Missouri, Illinois react to gay marriage ruling - KMOV.com

Missouri, Illinois react to gay marriage ruling

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By The Associated Press

JEFFERSON CITY, Mo. (AP) - Some Missouri same-sex couples might have to wait to obtain marriage licenses following Friday's landmark U.S. Supreme Court decision to legalize those unions.

Democratic Gov. Jay Nixon on Friday said he'll take necessary action to implement the ruling throughout the state.

But the court's ruling won't take effect immediately. Justices are giving the losing side about three weeks to ask for reconsideration.

Recorders in the Kansas City and St. Louis areas have been issuing marriage licenses to same-sex couples since federal and state-level rulings overturned Missouri's ban on the practice.

But recorders in other counties were hesitant and said those rulings didn't apply statewide.

Recorders on Friday appeared to be taking a similarly cautious approach as the U.S. Supreme Court ruling was reviewed.

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A Springfield couple who married in Iowa three years ago is celebrating Friday's ruling.

Amanda Derham and her wife, Lori, who helped start the Springfield chapter of Gay, Lesbian and Straight Education Network, said they were "beyond words."

"Our 2-year-old son keeps yelling for cake because he knows it's a celebration in this house," Amanda Derham said. "It feels good to know we can be recognized anywhere in the states."

The Springfield News-Leader reports (http://sgfnow.co/1Hkj0Sn ) Bishop James Johnston of the Springfield Catholic Diocese decried the ruling. He said in a statement an essential part of marriage is a physical union that could create new life.

"That is biology, not bigotry," he wrote. "It is also much more, in that it forms the basis for a healthy, stable culture for raising children to become integrated adults and citizens."

Illinois

The U.S. Supreme Court on Friday ruled that same-sex couples have the right to marry anywhere in the United States. Illinois has allowed gay marriages since last year after state lawmakers approved them in 2013. A look at reactions to the high court's ruling from across Illinois:

"There's a big old happy dance going on in heaven right now." - Patricia Ewert of Chicago, referring to her late wife, Vernita Gray, who died of cancer several months after the couple became the first to marry under Illinois' gay marriage law.

"For the more than 10,000 same-sex couples married in Illinois, our marriages must now be recognized by every jurisdiction in the U.S. and accorded the same legal rights and protections." - Bernard Cherkasov, CEO of Equality Illinois.

"This misfortune now attempts on a national basis what the state of Illinois sought to do in 2013 in attempting to redefine marriage to include same-sex couples. It was an 'attempt' because the state has no moral authority to change what God has created." - Springfield Roman Catholic Bishop Thomas Paprocki.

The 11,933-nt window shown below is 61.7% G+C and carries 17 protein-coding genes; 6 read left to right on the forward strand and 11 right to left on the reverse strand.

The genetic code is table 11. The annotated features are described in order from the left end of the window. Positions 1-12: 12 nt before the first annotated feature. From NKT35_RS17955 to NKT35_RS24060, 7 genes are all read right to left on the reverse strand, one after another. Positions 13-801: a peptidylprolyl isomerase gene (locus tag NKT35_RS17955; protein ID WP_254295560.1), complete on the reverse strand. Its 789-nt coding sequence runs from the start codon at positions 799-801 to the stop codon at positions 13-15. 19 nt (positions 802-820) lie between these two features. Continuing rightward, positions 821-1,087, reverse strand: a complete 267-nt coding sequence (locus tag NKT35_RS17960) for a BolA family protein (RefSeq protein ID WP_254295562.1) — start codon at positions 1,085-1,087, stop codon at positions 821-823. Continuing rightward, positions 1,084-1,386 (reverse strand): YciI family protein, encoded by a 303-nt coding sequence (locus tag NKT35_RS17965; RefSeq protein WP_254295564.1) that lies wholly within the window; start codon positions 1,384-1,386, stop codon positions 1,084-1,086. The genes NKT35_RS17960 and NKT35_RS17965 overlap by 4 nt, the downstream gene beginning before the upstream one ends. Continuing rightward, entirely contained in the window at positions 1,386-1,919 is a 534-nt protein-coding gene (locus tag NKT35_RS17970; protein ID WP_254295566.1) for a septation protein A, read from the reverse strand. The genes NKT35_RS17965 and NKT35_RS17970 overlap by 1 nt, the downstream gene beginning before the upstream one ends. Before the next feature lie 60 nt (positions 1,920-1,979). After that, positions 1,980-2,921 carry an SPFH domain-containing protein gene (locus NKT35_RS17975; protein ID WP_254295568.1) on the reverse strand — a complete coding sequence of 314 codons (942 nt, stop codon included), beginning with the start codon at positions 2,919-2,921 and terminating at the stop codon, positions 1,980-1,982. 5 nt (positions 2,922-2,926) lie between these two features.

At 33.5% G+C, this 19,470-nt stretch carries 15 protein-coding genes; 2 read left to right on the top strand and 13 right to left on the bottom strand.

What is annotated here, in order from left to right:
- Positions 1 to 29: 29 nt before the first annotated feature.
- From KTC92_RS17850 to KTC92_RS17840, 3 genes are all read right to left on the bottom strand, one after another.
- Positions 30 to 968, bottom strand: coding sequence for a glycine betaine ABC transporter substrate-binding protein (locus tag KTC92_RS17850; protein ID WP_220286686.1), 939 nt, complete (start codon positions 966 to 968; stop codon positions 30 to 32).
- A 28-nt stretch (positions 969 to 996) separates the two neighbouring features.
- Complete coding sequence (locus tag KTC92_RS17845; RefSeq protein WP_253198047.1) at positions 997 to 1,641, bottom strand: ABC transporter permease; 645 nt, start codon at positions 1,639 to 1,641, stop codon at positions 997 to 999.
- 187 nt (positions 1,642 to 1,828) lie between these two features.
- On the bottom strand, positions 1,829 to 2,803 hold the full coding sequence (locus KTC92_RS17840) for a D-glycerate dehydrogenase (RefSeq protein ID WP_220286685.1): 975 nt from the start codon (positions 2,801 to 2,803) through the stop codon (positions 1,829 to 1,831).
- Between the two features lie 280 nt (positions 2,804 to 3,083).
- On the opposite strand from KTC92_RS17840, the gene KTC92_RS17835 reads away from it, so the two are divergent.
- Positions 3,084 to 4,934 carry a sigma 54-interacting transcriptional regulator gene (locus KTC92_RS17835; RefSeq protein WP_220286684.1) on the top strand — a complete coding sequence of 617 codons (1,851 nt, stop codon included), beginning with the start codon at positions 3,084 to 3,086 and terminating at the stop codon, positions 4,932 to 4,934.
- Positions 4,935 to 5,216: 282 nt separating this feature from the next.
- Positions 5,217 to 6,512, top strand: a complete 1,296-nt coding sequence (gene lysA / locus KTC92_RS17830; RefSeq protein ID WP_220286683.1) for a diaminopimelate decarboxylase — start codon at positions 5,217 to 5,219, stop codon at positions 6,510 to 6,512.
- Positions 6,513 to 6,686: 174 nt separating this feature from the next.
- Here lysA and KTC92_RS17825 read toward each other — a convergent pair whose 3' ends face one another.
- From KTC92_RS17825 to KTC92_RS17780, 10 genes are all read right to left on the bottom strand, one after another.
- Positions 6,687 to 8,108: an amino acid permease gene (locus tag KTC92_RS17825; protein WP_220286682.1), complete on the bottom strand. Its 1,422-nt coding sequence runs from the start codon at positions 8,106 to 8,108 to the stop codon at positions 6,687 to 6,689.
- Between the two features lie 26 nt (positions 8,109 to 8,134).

"As Americans, we believe in human rights, civil rights and dignity. Today's ruling recognizes that our gay friends, family members, and neighbors are deserving of the same right to commit to the one they love." - U.S. Sen. Mark Kirk of Illinois.

"Finally the laws have caught up with the vast majority of individuals that believe that same-sex couples can and do lead committed and loving lives together, and thus deserve the same legal protections and responsibilities as any other married couples." - Anthony Martinez, executive director of the Illinois LGBT civil rights advocacy organization The Civil Rights Agenda.

"As we celebrate the fact that all Americans now have equal access to marriage, we must not forget that much work remains to be done to ensure that no one can be denied employment, housing, public accommodation, or federal benefits because of their sexual orientation or gender identity." U.S. Rep. Mike Quigley of Chicago.

"All my brothers and sisters can go ahead and marry and choose the people they love. It truly is the land of the free." Celebrity chef Art Smith, owner of Chicago restaurant Table 52.

"By ruling that every American has a right to marry whomever they love regardless of where they live, today marks one of the great civil rights victories of our time. It is a victory for America's true values of treating everyone equally under the law." - Chicago Mayor Rahm Emanuel

"Justice delayed is justice denied. For too long, same-sex couples in this country have had to wait: for state legislatures to pass marriage equality; for judges to declare that withholding this right was unconstitutional; and for voters to turn back anti-equality initiatives, just so they could marry the person they love." - Cook County Clerk David Orr.

Copyright 2015 The Associated Press. All rights reserved. This material may not be published, broadcast, rewritten or redistributed.

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